Detection", Edward G. Amoroso, 1999, 0-9666700-7-8,
%A Edward G. Amoroso email@example.com
%C P. O. Box 78, Sparta, NJ 07871
%I Intrusion.Net Books
%O U$49.95 973-448-1866 fax: 973-448-1868 firstname.lastname@example.org
%P 218 p.
%T "Intrusion Detection"
is not (very much not) to be confused with the identically
and almost equally recent, book by Escamilla (cf. BKINTRDT.RVW).
Where Escamilla's is basically a large brochure for
systems, Amoroso has specifically chosen to avoid products,
concentrating on concepts, and not a few technical details.
is based on material for an advanced course in intrusion
but is intended for administrators and system designers
security job to do.
one, after demonstrating that the term means different
to different people, gives us an excellent, practical,
definition of intrusion detection. This is used as the
basis for an
examination of essential components and issues to be
dealt with as the
book proceeds. Five different processes for detecting
discussed in chapter two. Each method spawns a number
studies," which, for Amoroso, means looking at how
specific tools can
be used. (This style is far more useful than the normal
studies that are long on who did what and very short
detection architecture is reviewed in chapter three,
enlarging the conceptual model to produce an overall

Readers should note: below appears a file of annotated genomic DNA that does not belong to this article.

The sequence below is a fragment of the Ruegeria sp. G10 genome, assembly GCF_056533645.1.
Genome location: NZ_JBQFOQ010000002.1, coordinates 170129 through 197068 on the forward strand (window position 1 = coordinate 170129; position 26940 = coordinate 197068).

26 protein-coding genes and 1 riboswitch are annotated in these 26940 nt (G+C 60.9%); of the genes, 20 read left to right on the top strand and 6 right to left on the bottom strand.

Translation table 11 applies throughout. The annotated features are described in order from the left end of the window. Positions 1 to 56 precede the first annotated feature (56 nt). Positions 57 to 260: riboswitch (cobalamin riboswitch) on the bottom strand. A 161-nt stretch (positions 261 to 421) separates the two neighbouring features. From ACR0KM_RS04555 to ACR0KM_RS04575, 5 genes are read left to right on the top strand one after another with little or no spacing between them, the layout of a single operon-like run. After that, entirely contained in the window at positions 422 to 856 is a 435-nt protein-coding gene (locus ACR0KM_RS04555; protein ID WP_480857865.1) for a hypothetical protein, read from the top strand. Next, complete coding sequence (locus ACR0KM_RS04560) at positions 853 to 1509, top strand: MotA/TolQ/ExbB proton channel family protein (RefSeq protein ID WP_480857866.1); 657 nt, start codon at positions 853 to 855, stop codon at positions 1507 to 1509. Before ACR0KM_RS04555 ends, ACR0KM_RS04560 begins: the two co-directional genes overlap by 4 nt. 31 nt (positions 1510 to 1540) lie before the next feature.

four defines intrusions in a way that may seem strange,
realize that it is a very functional description for
detection rules. The problem of determining identity
on a TCP/IP
internetwork is discussed in chapter five, but while
the topic is
relevant to intrusion detection, few answers are presented.
Correlating events is examined in chapter six. Chapter
seven looks at
setting traps, primarily from and information gathering
The book ends with a look at response in chapter eight.
bibliography is, for once, annotated. While I do not
with Amoroso's assessments; I think he tends to give
the benefit of
the doubt to some who primarily deliver sensation; the
generally high quality resources from the field. Books
texts are included, although the emphasis is on journal
content is readable and, although it seems odd to use
the word in
relation to a security work, even fun. I suppose, though,
that I must
point out that your humble "worst copy editor in
the entire world" reviewer
found a significant number of typographic errors. (And
that can't be put down to typos: I think you'll find
berferd" rather than "berford.")
book works on a great many levels. It provides an overall
framework for thinking about security. It thoroughly
concepts behind intrusion detection. And it gives you
practical and useful advice for system protection for
a variety of
operating systems and using a number of tools. I can
to anyone interested in security, with the only proviso
being that you
are going to get the most out of it if you are, indeed,
for designing network protection.
Robert M. Slade, 1999 BKINTDET.RVW 990423